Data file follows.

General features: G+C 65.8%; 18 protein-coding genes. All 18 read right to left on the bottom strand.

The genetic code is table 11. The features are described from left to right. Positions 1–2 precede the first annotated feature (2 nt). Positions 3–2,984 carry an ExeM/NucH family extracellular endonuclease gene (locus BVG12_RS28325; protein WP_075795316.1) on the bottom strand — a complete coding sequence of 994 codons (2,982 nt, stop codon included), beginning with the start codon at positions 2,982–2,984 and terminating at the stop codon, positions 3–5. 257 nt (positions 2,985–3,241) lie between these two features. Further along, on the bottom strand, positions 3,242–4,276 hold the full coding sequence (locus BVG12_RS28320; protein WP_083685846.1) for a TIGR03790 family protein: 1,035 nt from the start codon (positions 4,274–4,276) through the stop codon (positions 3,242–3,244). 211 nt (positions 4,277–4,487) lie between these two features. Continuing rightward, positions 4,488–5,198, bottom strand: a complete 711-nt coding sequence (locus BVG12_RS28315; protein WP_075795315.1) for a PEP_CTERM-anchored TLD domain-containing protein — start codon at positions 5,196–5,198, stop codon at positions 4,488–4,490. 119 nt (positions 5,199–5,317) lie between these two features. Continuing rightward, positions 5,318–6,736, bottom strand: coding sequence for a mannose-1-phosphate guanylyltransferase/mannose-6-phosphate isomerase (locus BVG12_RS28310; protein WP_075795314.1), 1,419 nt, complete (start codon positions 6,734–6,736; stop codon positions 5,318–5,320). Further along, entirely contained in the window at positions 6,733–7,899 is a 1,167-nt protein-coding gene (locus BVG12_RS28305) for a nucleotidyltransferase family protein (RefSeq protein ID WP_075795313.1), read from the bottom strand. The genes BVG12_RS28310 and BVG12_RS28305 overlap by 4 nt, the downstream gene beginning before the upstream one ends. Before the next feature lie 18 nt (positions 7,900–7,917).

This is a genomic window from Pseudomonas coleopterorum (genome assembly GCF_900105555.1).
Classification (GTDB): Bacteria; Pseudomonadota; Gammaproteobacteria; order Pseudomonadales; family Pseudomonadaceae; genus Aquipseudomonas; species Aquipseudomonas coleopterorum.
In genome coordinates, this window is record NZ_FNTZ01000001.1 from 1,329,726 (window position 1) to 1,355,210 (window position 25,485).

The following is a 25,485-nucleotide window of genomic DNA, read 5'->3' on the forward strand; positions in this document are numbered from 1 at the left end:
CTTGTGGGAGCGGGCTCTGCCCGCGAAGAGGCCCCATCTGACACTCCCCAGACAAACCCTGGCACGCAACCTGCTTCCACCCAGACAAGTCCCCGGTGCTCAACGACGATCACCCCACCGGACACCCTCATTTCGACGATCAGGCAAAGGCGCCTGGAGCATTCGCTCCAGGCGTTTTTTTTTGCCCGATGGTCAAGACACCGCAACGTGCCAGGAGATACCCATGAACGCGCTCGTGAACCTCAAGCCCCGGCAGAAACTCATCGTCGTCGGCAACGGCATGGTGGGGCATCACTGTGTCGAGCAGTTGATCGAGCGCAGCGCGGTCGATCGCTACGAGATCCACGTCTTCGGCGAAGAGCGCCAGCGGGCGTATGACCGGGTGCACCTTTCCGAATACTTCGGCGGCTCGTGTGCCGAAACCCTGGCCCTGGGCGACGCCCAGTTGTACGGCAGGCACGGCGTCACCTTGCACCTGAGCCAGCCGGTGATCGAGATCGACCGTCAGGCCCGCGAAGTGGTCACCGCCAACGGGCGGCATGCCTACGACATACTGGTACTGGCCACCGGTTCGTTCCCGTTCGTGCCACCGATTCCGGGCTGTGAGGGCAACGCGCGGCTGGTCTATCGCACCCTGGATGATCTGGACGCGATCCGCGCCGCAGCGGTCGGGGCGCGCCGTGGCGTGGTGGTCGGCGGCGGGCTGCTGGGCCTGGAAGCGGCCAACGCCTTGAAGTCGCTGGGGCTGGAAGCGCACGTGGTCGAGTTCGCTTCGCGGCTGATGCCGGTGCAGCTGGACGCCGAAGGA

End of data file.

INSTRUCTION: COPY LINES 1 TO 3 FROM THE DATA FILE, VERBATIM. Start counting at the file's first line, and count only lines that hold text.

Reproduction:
General features: G+C 65.8%; 18 protein-coding genes. All 18 read right to left on the bottom strand.

The genetic code is table 11. The features are described from left to right. Positions 1–2 precede the first annotated feature (2 nt). Positions 3–2,984 carry an ExeM/NucH family extracellular endonuclease gene (locus BVG12_RS28325; protein WP_075795316.1) on the bottom strand — a complete coding sequence of 994 codons (2,982 nt, stop codon included), beginning with the start codon at positions 2,982–2,984 and terminating at the stop codon, positions 3–5. 257 nt (positions 2,985–3,241) lie between these two features. Further along, on the bottom strand, positions 3,242–4,276 hold the full coding sequence (locus BVG12_RS28320; protein WP_083685846.1) for a TIGR03790 family protein: 1,035 nt from the start codon (positions 4,274–4,276) through the stop codon (positions 3,242–3,244). 211 nt (positions 4,277–4,487) lie between these two features. Continuing rightward, positions 4,488–5,198, bottom strand: a complete 711-nt coding sequence (locus BVG12_RS28315; protein WP_075795315.1) for a PEP_CTERM-anchored TLD domain-containing protein — start codon at positions 5,196–5,198, stop codon at positions 4,488–4,490. 119 nt (positions 5,199–5,317) lie between these two features. Continuing rightward, positions 5,318–6,736, bottom strand: coding sequence for a mannose-1-phosphate guanylyltransferase/mannose-6-phosphate isomerase (locus BVG12_RS28310; protein WP_075795314.1), 1,419 nt, complete (start codon positions 6,734–6,736; stop codon positions 5,318–5,320). Further along, entirely contained in the window at positions 6,733–7,899 is a 1,167-nt protein-coding gene (locus BVG12_RS28305) for a nucleotidyltransferase family protein (RefSeq protein ID WP_075795313.1), read from the bottom strand. The genes BVG12_RS28310 and BVG12_RS28305 overlap by 4 nt, the downstream gene beginning before the upstream one ends. Before the next feature lie 18 nt (positions 7,900–7,917).

This is a genomic window from Pseudomonas coleopterorum (genome assembly GCF_900105555.1).